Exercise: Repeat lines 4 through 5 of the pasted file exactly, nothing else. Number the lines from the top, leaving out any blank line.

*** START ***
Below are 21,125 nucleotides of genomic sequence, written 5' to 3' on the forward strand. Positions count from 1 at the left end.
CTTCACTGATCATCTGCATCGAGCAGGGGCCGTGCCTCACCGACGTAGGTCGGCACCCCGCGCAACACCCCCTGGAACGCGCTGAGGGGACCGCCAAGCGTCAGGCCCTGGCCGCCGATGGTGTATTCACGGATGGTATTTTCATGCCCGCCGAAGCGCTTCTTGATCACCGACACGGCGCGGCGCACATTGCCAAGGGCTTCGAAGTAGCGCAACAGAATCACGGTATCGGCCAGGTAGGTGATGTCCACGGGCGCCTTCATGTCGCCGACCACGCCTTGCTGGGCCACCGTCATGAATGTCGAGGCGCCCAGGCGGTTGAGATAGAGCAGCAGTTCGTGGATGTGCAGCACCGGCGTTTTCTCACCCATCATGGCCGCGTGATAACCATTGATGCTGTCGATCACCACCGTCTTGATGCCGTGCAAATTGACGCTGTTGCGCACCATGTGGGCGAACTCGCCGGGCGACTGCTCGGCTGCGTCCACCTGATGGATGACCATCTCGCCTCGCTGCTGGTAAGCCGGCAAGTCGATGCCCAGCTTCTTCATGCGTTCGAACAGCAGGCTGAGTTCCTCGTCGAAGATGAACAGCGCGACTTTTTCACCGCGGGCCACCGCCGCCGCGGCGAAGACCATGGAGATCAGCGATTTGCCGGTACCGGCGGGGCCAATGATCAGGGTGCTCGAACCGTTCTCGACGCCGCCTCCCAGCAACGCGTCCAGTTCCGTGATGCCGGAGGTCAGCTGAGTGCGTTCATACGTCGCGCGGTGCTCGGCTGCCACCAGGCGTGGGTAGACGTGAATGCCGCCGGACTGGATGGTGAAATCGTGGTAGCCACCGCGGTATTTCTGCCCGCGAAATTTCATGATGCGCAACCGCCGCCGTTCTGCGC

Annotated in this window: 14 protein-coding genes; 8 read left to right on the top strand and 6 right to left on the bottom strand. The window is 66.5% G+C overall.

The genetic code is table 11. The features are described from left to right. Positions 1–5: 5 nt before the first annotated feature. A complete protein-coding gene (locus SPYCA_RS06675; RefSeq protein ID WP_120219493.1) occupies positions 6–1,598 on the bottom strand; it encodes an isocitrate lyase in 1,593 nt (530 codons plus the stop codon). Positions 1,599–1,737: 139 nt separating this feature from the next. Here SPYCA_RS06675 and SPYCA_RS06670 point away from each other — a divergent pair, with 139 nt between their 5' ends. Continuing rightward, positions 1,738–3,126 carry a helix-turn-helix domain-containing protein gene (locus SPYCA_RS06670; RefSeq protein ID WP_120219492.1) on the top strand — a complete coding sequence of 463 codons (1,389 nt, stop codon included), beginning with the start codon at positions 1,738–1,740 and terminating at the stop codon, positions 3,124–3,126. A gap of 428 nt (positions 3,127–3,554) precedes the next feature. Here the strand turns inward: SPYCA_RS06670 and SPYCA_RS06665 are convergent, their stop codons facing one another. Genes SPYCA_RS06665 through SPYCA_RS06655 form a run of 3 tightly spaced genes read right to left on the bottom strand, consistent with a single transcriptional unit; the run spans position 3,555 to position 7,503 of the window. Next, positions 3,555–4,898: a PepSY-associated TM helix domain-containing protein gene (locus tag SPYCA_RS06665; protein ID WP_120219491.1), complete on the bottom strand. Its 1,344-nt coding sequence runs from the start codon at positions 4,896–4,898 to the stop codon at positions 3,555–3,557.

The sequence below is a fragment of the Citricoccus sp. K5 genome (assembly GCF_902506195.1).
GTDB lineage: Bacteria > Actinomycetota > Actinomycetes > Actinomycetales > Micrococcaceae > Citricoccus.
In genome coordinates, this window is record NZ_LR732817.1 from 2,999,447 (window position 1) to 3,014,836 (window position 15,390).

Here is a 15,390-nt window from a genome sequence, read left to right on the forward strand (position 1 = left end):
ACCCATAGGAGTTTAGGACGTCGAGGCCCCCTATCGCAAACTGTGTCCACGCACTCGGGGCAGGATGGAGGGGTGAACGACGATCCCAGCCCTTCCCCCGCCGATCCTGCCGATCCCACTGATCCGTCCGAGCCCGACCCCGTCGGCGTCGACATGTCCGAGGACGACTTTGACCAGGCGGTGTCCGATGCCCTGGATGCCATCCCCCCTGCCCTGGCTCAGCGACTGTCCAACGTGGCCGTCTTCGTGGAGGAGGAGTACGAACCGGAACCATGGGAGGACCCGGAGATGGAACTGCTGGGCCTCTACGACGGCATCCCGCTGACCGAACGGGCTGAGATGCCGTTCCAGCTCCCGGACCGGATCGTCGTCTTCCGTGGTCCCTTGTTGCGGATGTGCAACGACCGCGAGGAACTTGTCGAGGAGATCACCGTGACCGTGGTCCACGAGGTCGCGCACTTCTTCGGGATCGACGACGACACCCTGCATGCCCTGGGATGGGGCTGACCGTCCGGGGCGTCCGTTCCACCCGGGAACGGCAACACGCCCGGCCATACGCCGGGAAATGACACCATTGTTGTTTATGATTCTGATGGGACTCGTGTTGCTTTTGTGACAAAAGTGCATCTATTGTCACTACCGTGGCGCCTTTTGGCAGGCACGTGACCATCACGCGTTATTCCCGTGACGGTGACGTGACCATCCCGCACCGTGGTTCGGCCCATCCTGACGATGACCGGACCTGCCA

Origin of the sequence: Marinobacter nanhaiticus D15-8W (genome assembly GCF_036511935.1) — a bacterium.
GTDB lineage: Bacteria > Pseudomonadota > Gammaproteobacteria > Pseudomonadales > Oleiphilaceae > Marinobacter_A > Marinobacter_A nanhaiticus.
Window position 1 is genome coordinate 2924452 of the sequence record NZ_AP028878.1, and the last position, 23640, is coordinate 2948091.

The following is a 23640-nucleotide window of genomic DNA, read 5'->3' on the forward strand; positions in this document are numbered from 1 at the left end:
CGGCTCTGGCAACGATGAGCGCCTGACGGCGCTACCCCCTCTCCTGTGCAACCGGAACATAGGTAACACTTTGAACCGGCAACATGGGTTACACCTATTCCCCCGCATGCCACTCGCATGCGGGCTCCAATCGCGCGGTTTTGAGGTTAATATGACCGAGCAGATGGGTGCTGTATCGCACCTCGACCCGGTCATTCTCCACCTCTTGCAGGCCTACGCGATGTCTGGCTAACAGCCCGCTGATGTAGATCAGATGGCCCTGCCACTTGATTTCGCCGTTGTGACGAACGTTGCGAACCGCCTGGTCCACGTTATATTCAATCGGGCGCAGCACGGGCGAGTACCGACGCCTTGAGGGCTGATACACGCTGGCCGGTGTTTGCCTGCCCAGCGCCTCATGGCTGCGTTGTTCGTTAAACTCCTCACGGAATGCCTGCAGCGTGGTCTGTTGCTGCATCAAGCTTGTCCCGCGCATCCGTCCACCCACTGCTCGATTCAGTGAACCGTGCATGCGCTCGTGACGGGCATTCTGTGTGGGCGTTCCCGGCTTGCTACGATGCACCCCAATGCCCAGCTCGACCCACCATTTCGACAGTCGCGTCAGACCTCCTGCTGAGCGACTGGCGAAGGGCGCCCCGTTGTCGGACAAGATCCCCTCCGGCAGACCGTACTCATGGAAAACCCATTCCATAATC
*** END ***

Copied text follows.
The genetic code is table 11. The features are described from left to right. Positions 1–5: 5 nt before the first annotated feature. A complete protein-coding gene (locus SPYCA_RS06675; RefSeq protein ID WP_120219493.1) occupies positions 6–1,598 on the bottom strand; it encodes an isocitrate lyase in 1,593 nt (530 codons plus the stop codon). Positions 1,599–1,737: 139 nt separating this feature from the next. Here SPYCA_RS06675 and SPYCA_RS06670 point away from each other — a divergent pair, with 139 nt between their 5' ends. Continuing rightward, positions 1,738–3,126 carry a helix-turn-helix domain-containing protein gene (locus SPYCA_RS06670; RefSeq protein ID WP_120219492.1) on the top strand — a complete coding sequence of 463 codons (1,389 nt, stop codon included), beginning with the start codon at positions 1,738–1,740 and terminating at the stop codon, positions 3,124–3,126. A gap of 428 nt (positions 3,127–3,554) precedes the next feature. Here the strand turns inward: SPYCA_RS06670 and SPYCA_RS06665 are convergent, their stop codons facing one another. Genes SPYCA_RS06665 through SPYCA_RS06655 form a run of 3 tightly spaced genes read right to left on the bottom strand, consistent with a single transcriptional unit; the run spans position 3,555 to position 7,503 of the window. Next, positions 3,555–4,898: a PepSY-associated TM helix domain-containing protein gene (locus tag SPYCA_RS06665; protein ID WP_120219491.1), complete on the bottom strand. Its 1,344-nt coding sequence runs from the start codon at positions 4,896–4,898 to the stop codon at positions 3,555–3,557.

The sequence below is a fragment of the Citricoccus sp. K5 genome (assembly GCF_902506195.1).